Nkx2.2-repressor activity is sufficient to specify alpha-cells and a small number of beta-cells in the pancreatic islet.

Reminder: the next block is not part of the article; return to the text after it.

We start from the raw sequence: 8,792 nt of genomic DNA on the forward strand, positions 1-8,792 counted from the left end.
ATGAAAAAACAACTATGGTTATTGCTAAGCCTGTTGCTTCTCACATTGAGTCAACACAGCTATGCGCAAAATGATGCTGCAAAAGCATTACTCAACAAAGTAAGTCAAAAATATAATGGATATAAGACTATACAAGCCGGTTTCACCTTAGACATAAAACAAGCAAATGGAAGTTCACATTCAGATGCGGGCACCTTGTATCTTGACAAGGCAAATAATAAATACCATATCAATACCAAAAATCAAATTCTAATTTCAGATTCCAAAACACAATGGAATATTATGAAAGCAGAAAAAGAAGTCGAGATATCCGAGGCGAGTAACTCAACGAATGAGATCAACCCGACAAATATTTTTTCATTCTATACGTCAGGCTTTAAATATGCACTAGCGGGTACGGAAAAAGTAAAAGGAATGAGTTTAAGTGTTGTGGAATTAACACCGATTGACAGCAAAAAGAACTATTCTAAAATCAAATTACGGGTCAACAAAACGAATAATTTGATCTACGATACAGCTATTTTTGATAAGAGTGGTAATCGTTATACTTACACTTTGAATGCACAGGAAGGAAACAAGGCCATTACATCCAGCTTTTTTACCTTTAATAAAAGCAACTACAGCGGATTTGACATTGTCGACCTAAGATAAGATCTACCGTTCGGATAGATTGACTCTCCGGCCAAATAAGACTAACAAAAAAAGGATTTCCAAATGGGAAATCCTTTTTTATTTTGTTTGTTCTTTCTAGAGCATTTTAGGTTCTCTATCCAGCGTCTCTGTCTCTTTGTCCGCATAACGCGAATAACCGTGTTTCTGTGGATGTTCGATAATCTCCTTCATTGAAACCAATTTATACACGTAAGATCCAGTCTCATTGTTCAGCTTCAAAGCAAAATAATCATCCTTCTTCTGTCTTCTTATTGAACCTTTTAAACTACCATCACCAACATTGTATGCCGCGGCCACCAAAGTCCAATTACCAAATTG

The homeodomain protein Nkx2.2 (Nkx2-2) is a key regulator of pancreatic islet cell specification in mice; Nkx2.2 is essential for the differentiation of all insulin-producing beta-cells and of the majority of glucagon-producing alpha-cells, and, in its absence, these cell types are converted to a ghrelin cell fate. To understand the molecular functions of Nkx2.2 that regulate these early cell-fate decisions during pancreatic islet development, we created Nkx2.2-dominant-derivative transgenic mice. In the absence of endogenous Nkx2.2, the Nkx2.2-Engrailed-repressor derivative is sufficient to fully rescue glucagon-producing alpha-cells and to partially rescue insulin-producing beta-cells. Interestingly, the insulin-positive cells that do form in the rescued mice do not express the mature beta-cell markers MafA or Glut2 (Slc2a2), suggesting that additional activator functions of Nkx2.2 are required for beta-cell maturation. To explore the mechanism by which Nkx2.2 functions as a repressor in the islet, we assessed the pancreatic expression of the Groucho co-repressors, Grg1, Grg2, Grg3 and Grg4 (Tle1-Tle4), which have been shown to interact with and modulate Nkx2.2 function. We determined that Grg3 is highly expressed in the embryonic pancreas in a pattern similar to Nkx2.2. Furthermore, we show that Grg3 physically interacts with Nkx2.2 through its TN domain. These studies suggest that Nkx2.2 functions predominantly as a transcriptional repressor during specification of endocrine cell types in the pancreas.